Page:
Part 3: Kosen-rufu and World Peace
Chapter 31: The Great Path to World Peace [31.6]

31.6 Placing the Focus on Human Beings

In an interview to mark the publication of the Bulgarian-language edition of his dialogue with Bulgarian art historian and Sofia University professor Axinia Djourova, President Ikeda stresses that the goal of the 21st century must be to realize peace and happiness for all humankind.

The 20th century was a century of war. War is nothing but slaughter and destruction. It inflicts misery, casting people into a living hell. It is the most barbaric of human activities. Yet, humankind in the 20th century repeated this on an unprecedented scale.

The second half of the century saw a step forward, becoming a period where the focus shifted to economic development. Whereas war results from the logic of power, economic activity is guided by the logic of profit and loss. While economic growth can lead some people to great prosperity, it can, at the same time, force others into poverty. Some who fail in business may even be driven to suicide. Economic growth has the potential to widen the gap between the rich and poor; it can undermine equality and freedom. These are aspects we must consider. But that doesn’t mean we should abandon economic pursuits, as they remain indispensable human activities.

The important point to remember is that the original aim of politics and economics is people’s happiness and welfare. For that reason, philosophy, politics, and economics should all be directed toward that essential, fundamental aim. Over time, however, these realms gradually became divorced from their true purpose and estranged from the human being.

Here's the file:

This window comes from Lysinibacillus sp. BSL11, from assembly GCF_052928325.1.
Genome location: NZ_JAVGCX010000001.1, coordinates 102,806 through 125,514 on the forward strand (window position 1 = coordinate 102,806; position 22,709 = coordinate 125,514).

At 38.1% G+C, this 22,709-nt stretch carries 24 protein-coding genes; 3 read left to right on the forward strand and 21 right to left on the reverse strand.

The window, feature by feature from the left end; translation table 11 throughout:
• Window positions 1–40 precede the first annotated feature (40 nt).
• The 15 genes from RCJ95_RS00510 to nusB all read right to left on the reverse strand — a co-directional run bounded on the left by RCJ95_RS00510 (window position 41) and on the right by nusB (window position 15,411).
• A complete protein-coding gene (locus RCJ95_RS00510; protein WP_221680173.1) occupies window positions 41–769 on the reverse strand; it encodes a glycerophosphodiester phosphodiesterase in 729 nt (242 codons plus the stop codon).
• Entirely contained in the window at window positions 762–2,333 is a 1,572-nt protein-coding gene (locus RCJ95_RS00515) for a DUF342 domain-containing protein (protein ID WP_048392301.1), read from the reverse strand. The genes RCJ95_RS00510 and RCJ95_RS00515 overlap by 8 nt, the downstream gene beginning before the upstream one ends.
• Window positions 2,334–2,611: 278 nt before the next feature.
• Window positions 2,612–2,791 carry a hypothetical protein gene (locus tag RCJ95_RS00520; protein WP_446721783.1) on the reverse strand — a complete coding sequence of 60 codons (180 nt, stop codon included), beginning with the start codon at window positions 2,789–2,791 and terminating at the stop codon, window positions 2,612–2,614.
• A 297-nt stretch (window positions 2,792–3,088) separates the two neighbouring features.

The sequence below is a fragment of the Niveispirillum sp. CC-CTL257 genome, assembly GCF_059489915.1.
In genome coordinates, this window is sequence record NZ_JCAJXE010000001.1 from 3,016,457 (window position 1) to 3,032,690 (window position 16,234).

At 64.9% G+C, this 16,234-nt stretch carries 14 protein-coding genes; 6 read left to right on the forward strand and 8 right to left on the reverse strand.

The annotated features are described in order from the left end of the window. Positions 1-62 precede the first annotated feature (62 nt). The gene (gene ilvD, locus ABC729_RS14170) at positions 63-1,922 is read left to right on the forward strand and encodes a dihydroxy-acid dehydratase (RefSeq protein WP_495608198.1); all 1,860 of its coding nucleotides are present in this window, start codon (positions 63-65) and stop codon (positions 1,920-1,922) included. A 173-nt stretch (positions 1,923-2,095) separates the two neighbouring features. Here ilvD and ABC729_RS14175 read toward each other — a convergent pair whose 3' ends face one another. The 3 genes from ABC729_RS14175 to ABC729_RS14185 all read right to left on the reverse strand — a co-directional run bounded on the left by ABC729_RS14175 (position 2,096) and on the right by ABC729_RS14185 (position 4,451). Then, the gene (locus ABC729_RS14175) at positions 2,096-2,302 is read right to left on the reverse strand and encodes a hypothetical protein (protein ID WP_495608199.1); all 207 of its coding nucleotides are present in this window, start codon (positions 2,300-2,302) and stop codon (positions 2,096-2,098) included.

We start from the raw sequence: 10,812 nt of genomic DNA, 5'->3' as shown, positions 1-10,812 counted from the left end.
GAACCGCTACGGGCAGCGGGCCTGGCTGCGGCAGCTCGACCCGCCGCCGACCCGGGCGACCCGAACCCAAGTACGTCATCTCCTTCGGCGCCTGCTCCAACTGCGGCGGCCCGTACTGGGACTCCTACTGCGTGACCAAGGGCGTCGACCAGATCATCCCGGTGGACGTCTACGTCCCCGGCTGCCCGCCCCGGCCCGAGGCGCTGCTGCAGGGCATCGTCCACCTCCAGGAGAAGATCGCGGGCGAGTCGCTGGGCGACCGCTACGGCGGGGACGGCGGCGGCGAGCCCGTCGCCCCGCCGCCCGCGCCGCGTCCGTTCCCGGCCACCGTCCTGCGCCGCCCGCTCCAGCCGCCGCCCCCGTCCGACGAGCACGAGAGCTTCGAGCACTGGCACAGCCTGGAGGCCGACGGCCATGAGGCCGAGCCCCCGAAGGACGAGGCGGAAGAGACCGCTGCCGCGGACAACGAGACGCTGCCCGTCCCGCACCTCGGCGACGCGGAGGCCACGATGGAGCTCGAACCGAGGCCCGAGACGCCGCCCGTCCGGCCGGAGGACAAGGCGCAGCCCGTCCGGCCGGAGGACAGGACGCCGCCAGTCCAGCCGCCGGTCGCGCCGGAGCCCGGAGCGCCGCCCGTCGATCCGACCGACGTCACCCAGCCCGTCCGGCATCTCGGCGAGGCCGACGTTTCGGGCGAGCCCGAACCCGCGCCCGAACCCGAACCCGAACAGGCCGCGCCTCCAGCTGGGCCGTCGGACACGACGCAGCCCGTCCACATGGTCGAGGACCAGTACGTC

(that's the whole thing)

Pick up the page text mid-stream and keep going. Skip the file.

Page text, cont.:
I therefore believe we have entered an age in which humankind must once again shine a light on the human being. People must be the focus. Without seriously pondering this matter, we will find ourselves repeating the tragedies of the past.

The new century must be an age of humanism. How should we, as human beings, live our lives? How do we become truly happy? How can we live in peace? All of us—including scholars, educators, and leaders in every field—need to make this our prime focus and pool our wisdom in support of this quest. We must adopt a philosophy that puts people first. This is the greatest challenge we face in the 21st century.

Human rights must be connected to people’s actual happiness. We must create an age in which all people can equally enjoy peace, happiness, and fulfillment. To that end, let us strive for a restoration of humanity, for a renewed focus on the human being.


Buddhism is a humanistic teaching.

For many people, religion calls to mind churches, temples, and donations. But Shakyamuni, the founder of Buddhism, eschewed formality and the trappings of power. He exemplified an ordinary human being to the end of his days. Nichiren, whose teachings the Soka Gakkai upholds, was the same. For Nichiren, one’s behavior as a human being was all important. In that sense, Buddhism is a teaching that doesn’t fit in the same category as other religions.

Shakyamuni was an ordinary human being. So was Nichiren. They were no different from their followers. They didn’t discriminate against women. Everyone was equal in their eyes.

Buddhism is a teaching for people. Its excellence lies in teaching us the importance of cherishing all life and living in harmony with nature and the universe.

From an interview commemorating the publication of the Bulgarian edition of Utsukushiki shishi no tamashii (The Beauty of a Lion’s Heart), published in Japanese in the Seikyo Shimbun, August 10, 2000.

The Wisdom for Creating Happiness and Peace brings together selections from President Ikeda’s works on key themes.